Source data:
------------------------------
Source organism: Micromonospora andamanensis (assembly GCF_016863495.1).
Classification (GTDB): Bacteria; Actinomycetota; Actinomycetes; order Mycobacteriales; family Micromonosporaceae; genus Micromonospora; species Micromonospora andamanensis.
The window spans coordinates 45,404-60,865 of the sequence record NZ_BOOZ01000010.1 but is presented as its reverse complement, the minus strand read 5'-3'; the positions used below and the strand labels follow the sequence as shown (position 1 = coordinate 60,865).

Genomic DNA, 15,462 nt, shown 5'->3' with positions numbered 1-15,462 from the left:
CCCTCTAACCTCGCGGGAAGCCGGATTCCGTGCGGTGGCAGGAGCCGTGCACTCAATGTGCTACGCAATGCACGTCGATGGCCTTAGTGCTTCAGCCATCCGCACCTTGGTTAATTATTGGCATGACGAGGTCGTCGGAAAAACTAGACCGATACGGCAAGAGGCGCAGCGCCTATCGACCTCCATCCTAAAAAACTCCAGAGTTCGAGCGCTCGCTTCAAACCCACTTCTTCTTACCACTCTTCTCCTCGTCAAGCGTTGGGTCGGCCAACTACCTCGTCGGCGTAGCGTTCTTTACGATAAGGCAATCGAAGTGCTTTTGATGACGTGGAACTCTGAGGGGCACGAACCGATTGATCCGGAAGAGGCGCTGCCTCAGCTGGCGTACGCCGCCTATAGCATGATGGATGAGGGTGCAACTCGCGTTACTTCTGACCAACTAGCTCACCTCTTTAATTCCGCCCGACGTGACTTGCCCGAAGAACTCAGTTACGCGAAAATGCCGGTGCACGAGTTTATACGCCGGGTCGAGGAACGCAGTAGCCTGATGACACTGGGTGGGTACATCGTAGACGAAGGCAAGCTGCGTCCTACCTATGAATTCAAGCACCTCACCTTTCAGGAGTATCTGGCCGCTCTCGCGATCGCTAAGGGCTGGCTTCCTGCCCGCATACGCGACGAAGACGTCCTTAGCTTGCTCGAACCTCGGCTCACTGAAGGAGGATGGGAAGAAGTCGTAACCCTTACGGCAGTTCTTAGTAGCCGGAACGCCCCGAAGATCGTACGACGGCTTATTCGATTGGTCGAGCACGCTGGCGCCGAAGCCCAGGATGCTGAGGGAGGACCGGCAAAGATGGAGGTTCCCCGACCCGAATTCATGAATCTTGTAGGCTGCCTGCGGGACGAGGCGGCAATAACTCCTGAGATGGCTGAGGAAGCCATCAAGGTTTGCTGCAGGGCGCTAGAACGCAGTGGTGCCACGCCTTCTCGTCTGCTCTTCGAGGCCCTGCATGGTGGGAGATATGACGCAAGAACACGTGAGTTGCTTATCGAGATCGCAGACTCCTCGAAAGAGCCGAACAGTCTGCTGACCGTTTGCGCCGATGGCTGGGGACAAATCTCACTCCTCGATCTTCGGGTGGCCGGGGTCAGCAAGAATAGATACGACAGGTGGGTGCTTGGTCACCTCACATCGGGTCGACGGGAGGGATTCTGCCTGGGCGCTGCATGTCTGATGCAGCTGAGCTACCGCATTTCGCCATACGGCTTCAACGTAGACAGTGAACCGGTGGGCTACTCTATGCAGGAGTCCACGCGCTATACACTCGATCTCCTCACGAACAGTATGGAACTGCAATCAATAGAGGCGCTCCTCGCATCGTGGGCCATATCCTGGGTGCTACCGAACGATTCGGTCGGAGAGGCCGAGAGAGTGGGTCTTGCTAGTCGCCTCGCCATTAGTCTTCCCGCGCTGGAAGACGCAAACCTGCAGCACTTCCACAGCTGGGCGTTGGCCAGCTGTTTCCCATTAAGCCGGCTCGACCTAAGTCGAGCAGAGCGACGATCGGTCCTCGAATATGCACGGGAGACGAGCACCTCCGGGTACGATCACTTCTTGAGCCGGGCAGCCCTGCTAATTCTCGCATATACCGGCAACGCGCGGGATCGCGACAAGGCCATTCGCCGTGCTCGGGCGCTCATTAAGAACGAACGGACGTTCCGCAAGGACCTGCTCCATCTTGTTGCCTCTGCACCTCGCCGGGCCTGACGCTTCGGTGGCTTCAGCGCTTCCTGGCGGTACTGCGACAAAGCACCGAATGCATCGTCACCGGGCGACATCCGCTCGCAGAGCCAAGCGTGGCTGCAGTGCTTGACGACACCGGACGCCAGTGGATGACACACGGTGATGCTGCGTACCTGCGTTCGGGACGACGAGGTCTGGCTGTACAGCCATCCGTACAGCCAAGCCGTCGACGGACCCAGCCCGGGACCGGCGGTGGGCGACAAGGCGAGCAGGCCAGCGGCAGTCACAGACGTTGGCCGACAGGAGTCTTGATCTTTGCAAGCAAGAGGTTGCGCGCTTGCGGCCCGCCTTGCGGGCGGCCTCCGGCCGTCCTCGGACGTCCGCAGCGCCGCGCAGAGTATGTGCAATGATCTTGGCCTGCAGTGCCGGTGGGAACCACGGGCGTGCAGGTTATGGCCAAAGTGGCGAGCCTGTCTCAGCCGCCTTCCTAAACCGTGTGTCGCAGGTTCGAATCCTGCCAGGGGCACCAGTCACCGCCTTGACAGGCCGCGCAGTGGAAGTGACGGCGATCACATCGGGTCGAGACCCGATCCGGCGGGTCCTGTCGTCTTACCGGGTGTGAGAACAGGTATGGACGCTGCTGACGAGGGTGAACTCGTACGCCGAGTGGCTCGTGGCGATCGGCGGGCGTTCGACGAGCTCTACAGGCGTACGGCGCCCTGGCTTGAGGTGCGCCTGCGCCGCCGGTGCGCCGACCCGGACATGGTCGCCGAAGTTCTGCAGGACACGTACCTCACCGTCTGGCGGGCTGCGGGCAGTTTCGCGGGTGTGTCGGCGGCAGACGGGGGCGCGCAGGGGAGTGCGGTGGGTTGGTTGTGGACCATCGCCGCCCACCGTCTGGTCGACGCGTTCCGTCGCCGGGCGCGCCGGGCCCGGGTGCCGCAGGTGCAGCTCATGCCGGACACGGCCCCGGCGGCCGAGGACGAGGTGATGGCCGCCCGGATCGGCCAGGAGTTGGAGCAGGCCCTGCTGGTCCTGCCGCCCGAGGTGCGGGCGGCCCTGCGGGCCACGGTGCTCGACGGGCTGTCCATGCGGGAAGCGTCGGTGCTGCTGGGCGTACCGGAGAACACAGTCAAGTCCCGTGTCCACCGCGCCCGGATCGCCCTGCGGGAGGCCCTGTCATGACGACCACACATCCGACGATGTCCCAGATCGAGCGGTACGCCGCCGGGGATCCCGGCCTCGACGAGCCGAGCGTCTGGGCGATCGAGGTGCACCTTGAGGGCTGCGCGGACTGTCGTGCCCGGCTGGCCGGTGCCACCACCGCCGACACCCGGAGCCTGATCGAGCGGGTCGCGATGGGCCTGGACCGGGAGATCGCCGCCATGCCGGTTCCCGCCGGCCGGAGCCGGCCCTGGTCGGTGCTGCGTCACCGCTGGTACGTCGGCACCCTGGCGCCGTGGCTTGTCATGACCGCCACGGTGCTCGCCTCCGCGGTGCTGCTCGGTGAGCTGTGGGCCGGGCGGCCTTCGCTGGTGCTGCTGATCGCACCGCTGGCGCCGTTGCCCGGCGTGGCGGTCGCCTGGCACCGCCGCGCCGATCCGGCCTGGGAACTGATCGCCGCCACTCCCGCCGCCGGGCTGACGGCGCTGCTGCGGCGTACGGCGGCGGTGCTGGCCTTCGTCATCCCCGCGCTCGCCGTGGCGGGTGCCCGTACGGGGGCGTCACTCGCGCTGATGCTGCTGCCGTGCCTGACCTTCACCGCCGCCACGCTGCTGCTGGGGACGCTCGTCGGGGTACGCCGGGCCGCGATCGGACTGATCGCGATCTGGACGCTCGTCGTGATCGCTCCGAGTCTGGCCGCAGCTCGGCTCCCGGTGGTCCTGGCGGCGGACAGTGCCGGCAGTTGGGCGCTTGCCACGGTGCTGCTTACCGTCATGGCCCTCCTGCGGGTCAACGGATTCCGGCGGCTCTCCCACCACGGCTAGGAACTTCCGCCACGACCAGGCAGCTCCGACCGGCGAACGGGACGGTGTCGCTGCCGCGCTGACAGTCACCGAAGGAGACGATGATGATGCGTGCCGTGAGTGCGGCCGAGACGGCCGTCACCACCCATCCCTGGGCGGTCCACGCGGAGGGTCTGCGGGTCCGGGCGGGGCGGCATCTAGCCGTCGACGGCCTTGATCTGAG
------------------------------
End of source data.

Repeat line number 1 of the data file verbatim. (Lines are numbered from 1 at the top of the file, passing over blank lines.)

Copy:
Source organism: Micromonospora andamanensis (assembly GCF_016863495.1).